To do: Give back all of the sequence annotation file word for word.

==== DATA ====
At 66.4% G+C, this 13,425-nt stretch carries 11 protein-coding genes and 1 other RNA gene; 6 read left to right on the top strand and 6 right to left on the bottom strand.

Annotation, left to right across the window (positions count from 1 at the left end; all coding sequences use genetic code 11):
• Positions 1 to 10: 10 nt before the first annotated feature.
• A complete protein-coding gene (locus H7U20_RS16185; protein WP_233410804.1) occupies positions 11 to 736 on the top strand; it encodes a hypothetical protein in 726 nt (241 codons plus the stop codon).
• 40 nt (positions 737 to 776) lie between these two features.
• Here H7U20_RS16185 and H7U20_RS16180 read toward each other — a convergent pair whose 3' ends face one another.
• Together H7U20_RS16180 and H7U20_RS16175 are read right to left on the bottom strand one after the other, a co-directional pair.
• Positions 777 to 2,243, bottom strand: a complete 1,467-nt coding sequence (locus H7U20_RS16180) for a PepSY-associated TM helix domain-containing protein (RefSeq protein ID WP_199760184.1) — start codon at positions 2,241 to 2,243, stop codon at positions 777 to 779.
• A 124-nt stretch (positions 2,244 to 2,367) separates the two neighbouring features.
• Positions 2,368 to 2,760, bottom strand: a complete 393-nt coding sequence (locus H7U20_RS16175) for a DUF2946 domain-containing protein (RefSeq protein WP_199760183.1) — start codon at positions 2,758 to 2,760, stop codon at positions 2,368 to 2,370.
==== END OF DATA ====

At 66.4% G+C, this 13,425-nt stretch carries 11 protein-coding genes and 1 other RNA gene; 6 read left to right on the top strand and 6 right to left on the bottom strand.

Annotation, left to right across the window (positions count from 1 at the left end; all coding sequences use genetic code 11):
• Positions 1 to 10: 10 nt before the first annotated feature.
• A complete protein-coding gene (locus H7U20_RS16185; protein WP_233410804.1) occupies positions 11 to 736 on the top strand; it encodes a hypothetical protein in 726 nt (241 codons plus the stop codon).
• 40 nt (positions 737 to 776) lie between these two features.
• Here H7U20_RS16185 and H7U20_RS16180 read toward each other — a convergent pair whose 3' ends face one another.
• Together H7U20_RS16180 and H7U20_RS16175 are read right to left on the bottom strand one after the other, a co-directional pair.
• Positions 777 to 2,243, bottom strand: a complete 1,467-nt coding sequence (locus H7U20_RS16180) for a PepSY-associated TM helix domain-containing protein (RefSeq protein ID WP_199760184.1) — start codon at positions 2,241 to 2,243, stop codon at positions 777 to 779.
• A 124-nt stretch (positions 2,244 to 2,367) separates the two neighbouring features.
• Positions 2,368 to 2,760, bottom strand: a complete 393-nt coding sequence (locus H7U20_RS16175) for a DUF2946 domain-containing protein (RefSeq protein WP_199760183.1) — start codon at positions 2,758 to 2,760, stop codon at positions 2,368 to 2,370.